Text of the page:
Democracy should remain an institution by the “people for the people”. The moment the military inserts itself into a process that is meant to be founded on the will of the populace, the idea of democracy is threatened. In both Egypt and Sudan, there were protests from the civilians that faced a constant crackdown from the military. However, as the protesters remained determined against the military’s crackdown, the military switched sides and started to back the protesting masses. The shift by the military influenced a cascade of events that would eventually lead to the fall of President al-Bashir. Although, some commentators might consider the military’s role as that of aiding the protesters to garner what they need- change in government. The military’s role in deciding to turn against its commander in chief should be viewed with caution because as soon as the military topples the government, they insert themselves as leaders. Arguably, not only does the military carry out a coup against the government but they also usurp the people’s democratic right to elect their own leaders through free and fair elections.
The role of the Zimbabwean army in toppling President Robert Mugabe in 2017 was quickly labeled as a ‘non-coup’ by the military. But the facts on the ground could only be described as a textbook example of a coup d’état. Even though the military quickly ceded power to a civilian, it was not lost that the military had its hand in ousting a democratically elected President. Whether Mugabe was a despotic ruler who deserved to be thrown out of the Zimbabwean State House, it was not up to the military to forcibly oust him from power. Coups should not become the norm in how African states become democracies or change ruling regimes no matter the circumstances. There is no valid argument that political analysts can assert that the only way for Africa to acquire democracy is through a military coup. Democracy scholars and proponents should shun and discourage a military lade or backed change to any form of government in Africa. It is worrying that scholars like Houngnikpo (2010) analyze that ‘not a single country has managed to introduce and sustain democratic transition in Africa against the will of the military’ (p. 168).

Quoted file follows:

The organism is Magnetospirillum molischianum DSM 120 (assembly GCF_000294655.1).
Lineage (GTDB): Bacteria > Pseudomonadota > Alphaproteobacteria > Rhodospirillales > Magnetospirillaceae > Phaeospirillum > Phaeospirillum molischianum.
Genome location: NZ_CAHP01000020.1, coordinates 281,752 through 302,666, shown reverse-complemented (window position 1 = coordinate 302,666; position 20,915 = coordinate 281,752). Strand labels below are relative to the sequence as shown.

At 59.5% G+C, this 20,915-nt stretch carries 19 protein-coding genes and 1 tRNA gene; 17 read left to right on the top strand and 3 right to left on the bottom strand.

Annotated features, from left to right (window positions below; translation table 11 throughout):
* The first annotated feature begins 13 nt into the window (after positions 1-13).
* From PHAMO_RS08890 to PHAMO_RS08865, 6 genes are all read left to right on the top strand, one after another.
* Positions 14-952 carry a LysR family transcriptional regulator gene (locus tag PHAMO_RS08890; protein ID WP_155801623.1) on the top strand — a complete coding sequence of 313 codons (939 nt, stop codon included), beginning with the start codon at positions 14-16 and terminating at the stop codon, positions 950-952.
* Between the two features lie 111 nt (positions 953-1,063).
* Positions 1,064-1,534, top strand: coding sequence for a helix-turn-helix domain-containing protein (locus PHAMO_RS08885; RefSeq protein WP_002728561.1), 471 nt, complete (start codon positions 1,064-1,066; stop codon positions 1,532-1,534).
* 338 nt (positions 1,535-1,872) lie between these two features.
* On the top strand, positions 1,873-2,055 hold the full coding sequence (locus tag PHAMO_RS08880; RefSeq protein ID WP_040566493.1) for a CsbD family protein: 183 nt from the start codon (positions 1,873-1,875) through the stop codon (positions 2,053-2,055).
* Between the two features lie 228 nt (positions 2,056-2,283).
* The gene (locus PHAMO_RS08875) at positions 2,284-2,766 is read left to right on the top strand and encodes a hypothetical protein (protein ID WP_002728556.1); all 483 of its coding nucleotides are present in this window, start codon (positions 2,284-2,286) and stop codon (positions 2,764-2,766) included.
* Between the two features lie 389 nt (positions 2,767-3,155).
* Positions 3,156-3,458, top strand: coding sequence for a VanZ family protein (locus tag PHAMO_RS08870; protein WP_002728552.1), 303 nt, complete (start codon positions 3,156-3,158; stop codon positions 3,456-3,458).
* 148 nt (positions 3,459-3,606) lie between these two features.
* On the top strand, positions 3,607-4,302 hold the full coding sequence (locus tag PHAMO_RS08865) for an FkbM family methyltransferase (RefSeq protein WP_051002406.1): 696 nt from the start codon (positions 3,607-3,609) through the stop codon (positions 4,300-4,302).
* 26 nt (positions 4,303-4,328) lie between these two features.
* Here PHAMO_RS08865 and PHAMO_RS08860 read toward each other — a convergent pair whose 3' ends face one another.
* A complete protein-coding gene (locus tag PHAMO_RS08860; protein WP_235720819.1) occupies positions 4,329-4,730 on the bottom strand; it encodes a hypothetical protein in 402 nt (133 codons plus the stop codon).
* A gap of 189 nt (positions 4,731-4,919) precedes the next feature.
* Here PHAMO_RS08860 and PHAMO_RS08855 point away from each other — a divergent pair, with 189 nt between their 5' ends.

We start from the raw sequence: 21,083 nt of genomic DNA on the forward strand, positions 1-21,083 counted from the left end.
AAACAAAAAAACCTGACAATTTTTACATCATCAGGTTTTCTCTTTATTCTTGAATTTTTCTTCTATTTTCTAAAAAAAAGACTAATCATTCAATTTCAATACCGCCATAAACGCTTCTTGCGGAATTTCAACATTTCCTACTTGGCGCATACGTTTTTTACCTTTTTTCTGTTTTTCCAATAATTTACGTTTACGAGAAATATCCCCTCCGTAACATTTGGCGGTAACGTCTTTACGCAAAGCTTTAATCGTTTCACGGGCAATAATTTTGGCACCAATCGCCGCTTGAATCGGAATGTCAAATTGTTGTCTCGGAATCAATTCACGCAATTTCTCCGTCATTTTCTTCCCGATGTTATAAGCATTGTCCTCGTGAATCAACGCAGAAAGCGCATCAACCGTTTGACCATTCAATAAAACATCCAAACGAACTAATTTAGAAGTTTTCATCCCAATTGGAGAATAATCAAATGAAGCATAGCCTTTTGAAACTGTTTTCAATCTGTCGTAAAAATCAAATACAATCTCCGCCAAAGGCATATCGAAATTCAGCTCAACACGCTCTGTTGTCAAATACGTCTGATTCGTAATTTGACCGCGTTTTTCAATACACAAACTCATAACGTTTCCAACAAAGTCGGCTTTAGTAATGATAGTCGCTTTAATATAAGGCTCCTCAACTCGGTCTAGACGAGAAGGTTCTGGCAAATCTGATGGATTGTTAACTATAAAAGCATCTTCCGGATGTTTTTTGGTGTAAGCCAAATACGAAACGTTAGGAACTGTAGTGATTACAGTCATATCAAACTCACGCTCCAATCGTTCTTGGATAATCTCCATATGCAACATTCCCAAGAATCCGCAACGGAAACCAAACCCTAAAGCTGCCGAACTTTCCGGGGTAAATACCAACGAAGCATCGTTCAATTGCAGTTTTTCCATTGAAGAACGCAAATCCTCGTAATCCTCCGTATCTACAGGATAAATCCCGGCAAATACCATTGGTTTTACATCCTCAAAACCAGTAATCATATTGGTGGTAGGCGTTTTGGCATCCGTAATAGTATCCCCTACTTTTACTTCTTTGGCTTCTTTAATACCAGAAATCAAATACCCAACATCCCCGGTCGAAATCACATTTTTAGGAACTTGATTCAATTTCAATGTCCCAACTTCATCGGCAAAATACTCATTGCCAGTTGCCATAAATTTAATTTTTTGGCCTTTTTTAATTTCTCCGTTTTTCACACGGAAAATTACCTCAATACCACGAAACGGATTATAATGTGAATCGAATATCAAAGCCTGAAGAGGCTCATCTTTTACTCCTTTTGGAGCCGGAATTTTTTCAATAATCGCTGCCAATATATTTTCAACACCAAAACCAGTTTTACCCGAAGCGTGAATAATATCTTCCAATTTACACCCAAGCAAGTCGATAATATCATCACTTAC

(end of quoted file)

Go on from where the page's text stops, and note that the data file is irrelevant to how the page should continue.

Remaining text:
Despite significant progress moving towards democracy among some African countries in the past decade, all too many African militaries have yet to accept core democratic principles regulating civilian authority over the military. Even though there is a consensus among political scholars that the military’s place is in the barracks, the African military is overstepping its bounce by being a domestic political tool that has the power to depose or install a president. The events in Zimbabwe, Egypt, Algeria, and Sudan could set a bad precedent in African politics that change can only come to Africa through a military coup d’état. Not only is the African military setting a bad precedent but it is reversing democratic principles that regulate civilian authority over the military. If a wave of democracy is to fall on Africa, it should be done at the hands of the people without interference from the man in uniform, who has no place in influencing civilian politics.